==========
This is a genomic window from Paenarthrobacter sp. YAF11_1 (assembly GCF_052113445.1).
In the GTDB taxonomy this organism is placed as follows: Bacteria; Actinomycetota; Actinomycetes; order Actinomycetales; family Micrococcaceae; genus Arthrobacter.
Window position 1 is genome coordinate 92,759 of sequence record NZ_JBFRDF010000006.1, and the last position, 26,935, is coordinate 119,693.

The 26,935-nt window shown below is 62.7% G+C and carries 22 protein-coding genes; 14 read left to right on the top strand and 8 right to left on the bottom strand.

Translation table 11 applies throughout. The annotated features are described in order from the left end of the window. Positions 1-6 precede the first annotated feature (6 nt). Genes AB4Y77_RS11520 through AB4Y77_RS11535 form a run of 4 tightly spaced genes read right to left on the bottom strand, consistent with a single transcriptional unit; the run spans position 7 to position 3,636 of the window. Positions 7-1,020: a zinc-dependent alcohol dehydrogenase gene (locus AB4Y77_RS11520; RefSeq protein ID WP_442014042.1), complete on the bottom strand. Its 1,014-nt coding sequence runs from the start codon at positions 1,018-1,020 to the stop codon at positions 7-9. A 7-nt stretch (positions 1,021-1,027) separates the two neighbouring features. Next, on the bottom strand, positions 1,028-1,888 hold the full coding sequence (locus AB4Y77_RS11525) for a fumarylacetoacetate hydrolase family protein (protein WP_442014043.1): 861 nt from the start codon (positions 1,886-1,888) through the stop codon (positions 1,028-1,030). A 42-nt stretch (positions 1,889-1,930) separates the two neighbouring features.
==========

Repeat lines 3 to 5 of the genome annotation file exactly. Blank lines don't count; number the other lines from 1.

Window position 1 is genome coordinate 92,759 of sequence record NZ_JBFRDF010000006.1, and the last position, 26,935, is coordinate 119,693.

The 26,935-nt window shown below is 62.7% G+C and carries 22 protein-coding genes; 14 read left to right on the top strand and 8 right to left on the bottom strand.

Translation table 11 applies throughout. The annotated features are described in order from the left end of the window. Positions 1-6 precede the first annotated feature (6 nt). Genes AB4Y77_RS11520 through AB4Y77_RS11535 form a run of 4 tightly spaced genes read right to left on the bottom strand, consistent with a single transcriptional unit; the run spans position 7 to position 3,636 of the window. Positions 7-1,020: a zinc-dependent alcohol dehydrogenase gene (locus AB4Y77_RS11520; RefSeq protein ID WP_442014042.1), complete on the bottom strand. Its 1,014-nt coding sequence runs from the start codon at positions 1,018-1,020 to the stop codon at positions 7-9. A 7-nt stretch (positions 1,021-1,027) separates the two neighbouring features. Next, on the bottom strand, positions 1,028-1,888 hold the full coding sequence (locus AB4Y77_RS11525) for a fumarylacetoacetate hydrolase family protein (protein WP_442014043.1): 861 nt from the start codon (positions 1,886-1,888) through the stop codon (positions 1,028-1,030). A 42-nt stretch (positions 1,889-1,930) separates the two neighbouring features.